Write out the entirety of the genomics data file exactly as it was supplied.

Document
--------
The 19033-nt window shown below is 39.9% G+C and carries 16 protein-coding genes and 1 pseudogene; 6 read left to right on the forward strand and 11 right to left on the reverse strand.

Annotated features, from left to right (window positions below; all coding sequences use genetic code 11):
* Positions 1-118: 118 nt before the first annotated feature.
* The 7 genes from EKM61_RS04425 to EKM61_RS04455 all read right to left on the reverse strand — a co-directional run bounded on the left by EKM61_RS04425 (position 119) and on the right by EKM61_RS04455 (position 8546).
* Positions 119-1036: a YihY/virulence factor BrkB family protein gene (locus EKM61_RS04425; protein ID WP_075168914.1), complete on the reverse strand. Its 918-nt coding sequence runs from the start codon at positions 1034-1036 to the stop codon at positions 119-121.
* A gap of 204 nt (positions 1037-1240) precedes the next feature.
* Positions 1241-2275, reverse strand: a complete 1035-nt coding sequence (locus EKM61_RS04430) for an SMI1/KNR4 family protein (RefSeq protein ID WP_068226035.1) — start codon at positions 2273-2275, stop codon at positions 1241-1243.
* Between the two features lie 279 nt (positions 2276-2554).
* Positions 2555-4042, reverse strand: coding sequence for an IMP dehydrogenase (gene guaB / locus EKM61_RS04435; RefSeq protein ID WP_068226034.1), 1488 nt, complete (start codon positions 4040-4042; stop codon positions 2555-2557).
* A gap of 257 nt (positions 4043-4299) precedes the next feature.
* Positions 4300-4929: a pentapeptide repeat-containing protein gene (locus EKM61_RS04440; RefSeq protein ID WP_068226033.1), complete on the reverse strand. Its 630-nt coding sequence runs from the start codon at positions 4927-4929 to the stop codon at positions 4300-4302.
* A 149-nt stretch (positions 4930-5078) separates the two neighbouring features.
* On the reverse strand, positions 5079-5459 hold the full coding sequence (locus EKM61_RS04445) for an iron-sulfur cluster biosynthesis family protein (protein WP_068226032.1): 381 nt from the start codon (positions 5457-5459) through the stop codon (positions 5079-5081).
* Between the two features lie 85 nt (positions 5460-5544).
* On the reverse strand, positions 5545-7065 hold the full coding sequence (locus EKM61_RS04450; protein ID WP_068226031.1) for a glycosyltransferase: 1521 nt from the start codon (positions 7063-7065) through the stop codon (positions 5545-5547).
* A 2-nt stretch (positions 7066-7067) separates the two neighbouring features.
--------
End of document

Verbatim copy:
The 19033-nt window shown below is 39.9% G+C and carries 16 protein-coding genes and 1 pseudogene; 6 read left to right on the forward strand and 11 right to left on the reverse strand.

Annotated features, from left to right (window positions below; all coding sequences use genetic code 11):
* Positions 1-118: 118 nt before the first annotated feature.
* The 7 genes from EKM61_RS04425 to EKM61_RS04455 all read right to left on the reverse strand — a co-directional run bounded on the left by EKM61_RS04425 (position 119) and on the right by EKM61_RS04455 (position 8546).
* Positions 119-1036: a YihY/virulence factor BrkB family protein gene (locus EKM61_RS04425; protein ID WP_075168914.1), complete on the reverse strand. Its 918-nt coding sequence runs from the start codon at positions 1034-1036 to the stop codon at positions 119-121.
* A gap of 204 nt (positions 1037-1240) precedes the next feature.
* Positions 1241-2275, reverse strand: a complete 1035-nt coding sequence (locus EKM61_RS04430) for an SMI1/KNR4 family protein (RefSeq protein ID WP_068226035.1) — start codon at positions 2273-2275, stop codon at positions 1241-1243.
* Between the two features lie 279 nt (positions 2276-2554).
* Positions 2555-4042, reverse strand: coding sequence for an IMP dehydrogenase (gene guaB / locus EKM61_RS04435; RefSeq protein ID WP_068226034.1), 1488 nt, complete (start codon positions 4040-4042; stop codon positions 2555-2557).
* A gap of 257 nt (positions 4043-4299) precedes the next feature.
* Positions 4300-4929: a pentapeptide repeat-containing protein gene (locus EKM61_RS04440; RefSeq protein ID WP_068226033.1), complete on the reverse strand. Its 630-nt coding sequence runs from the start codon at positions 4927-4929 to the stop codon at positions 4300-4302.
* A 149-nt stretch (positions 4930-5078) separates the two neighbouring features.
* On the reverse strand, positions 5079-5459 hold the full coding sequence (locus EKM61_RS04445) for an iron-sulfur cluster biosynthesis family protein (protein WP_068226032.1): 381 nt from the start codon (positions 5457-5459) through the stop codon (positions 5079-5081).
* Between the two features lie 85 nt (positions 5460-5544).
* On the reverse strand, positions 5545-7065 hold the full coding sequence (locus EKM61_RS04450; protein ID WP_068226031.1) for a glycosyltransferase: 1521 nt from the start codon (positions 7063-7065) through the stop codon (positions 5545-5547).
* A 2-nt stretch (positions 7066-7067) separates the two neighbouring features.